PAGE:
Or plants with many gifts: nectar for bees, seeds
for birds, food or medicine for humans
When you look at at stump, what do you see?
Debris for the city to pick up?
Or a home for many pollinators?
Eastern Commas, Question Marks and Mourning Cloaks survive the cold northern winter
as adults, often taking shelter in a woodpile or underneath loose bark
Bumblebees build burrows underneath stumps
scattered throughout my garden
When you look at unraked leaves, what do you
see? A mess to rake up?
Steven Severinghaus, Flickr
Or winter homes for bees and next summer’s
butterﬂies, moths and bees?
Luna moths hibernating in rolled up fallen leaves
Luna Moth, David Britton
When you look at holey leaves, what do you see?
An insect ‘problem’ to deal with?
Izabelle Acheson, Unsplash
Tom Murray, Flickr
Or a sign that your plants have attracted one of
many species of caterpillars?
Chickadees need 6000-9000 caterpillars to feed just one brood
When something is munching on your plants, they’re
contributing to the food web
quercus, betula, prunus, populus and salix family attract the most species
Larry Reis, Flickr
OrDo you try and cover all the bare soil in your
garden with mulch or plants?
Do you worry about how to ‘ﬁx’ the holes in a
patchy area of your lawn?
F. William Ravlin
Or invite in ground nesting bees & wasps by
deliberately creating bare patches?
F. William Ravlin
We’ve been taught to think in static classes: bug,
tree, ﬂower, chickadee
But it’s the interactions and relationships that count. The tree
captures sunlight, the insect chomps the leaves, the bird eats
the bug, and all this makes nutrients and energy cycle around
vigorously, creating niches, diversity, habitat, and opportunities.
~Thomas Christopher, The New American Landscape
Insects are our most important pollinators
Meet some bees
Canada over 850 species of native bees
8 wild bee species are listed as at risk
¾ of food crops, including tomatoes, cucumbers, peppers rely on insect pollination
squash is pollinated by the squash bee (Peponapis pruinosa)
Squash bees collect only cucurbit pollen grains; bumblebees
pollinate legumes; sweat bees prefer strawberries & blueberries;
mason bees help assure a good harvest of many fruit trees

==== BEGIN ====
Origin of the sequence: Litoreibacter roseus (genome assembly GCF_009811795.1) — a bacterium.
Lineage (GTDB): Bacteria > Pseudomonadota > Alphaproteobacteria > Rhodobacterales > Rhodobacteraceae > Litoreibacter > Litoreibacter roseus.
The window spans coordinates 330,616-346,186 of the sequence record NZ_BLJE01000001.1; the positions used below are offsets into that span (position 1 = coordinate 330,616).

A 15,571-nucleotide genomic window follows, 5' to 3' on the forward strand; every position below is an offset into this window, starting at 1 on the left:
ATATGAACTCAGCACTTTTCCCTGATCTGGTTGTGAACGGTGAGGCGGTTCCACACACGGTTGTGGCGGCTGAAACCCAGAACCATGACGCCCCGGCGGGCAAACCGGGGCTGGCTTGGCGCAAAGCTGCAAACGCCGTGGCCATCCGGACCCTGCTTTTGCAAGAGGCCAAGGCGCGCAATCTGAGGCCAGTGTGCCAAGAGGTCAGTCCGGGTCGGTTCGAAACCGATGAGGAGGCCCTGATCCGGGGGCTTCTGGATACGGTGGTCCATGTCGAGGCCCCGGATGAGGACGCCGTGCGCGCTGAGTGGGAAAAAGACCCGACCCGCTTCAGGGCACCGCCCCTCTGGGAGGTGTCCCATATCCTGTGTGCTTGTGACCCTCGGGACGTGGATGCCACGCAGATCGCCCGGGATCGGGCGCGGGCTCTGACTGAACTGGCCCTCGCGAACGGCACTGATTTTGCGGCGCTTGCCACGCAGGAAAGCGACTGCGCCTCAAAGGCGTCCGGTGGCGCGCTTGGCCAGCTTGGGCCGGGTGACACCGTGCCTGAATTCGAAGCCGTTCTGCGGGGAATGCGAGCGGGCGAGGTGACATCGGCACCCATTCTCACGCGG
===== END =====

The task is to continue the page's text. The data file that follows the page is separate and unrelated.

Illustration By Elayne Sears, Mother Earth News
Mow less, fertilize less & water less to encourage
native plants to move into your lawn
wild strawberries, wild blue violets, trout lilies
What seeds are lying dormant? Try making space
to see if the native seed bank will recover
Photo by Clay and LimestoneImage Larry Weaner & Associates
The big shift
...in horticulture over the next decade is a shift from thinking about plants as individual
objects to thinking about plants as social networks--that is, communities of compatible
[beings] interwoven in dense mosaics.
Photo by Saxon Holt, PhotoBotanic.com
Thomas Rainer and Claudia West: Designing plant communities using layers
That gifts that were being offered was evident in the general hum and ﬂutter of
insect life. The meadow was audible with bees and crickets; the mowed grass was
silent. The meadow waved and nodded in the wind; crowds of leafhoppers leapt to
the brush of a hand. The lawn was deadly still.
~Sara Stein, Noah’s Garden
Photo by Claire Takacs of a Larry Weaner garden
“The hum of bees is the voice of the garden.”
~Elizabeth Lawrence, A Southern Garden
Bonnie Kittle, Unsplash
A Flower Patch for the Rusty-Patched Bumblebee: Creating Habitat
Gardens for Native Pollinators in the Greater Toronto Area
~Friends of the Earth Canada
Bees of Toronto, City of Toronto Biodiversity Series
Best native plants for Toronto gardens, David Suzuki Foundationi
Meadowscaping Handbook, West Multnomah Soil & Water Conservation District
Native plants for pollinators, Credit Valley Conservation
Prairie and meadow plants for landscaping, Credit Valley Conservation
Selecting plants for pollinators, Manitoulin–Lake Simcoe ecoregion
Timothy Dykes ,Unsplash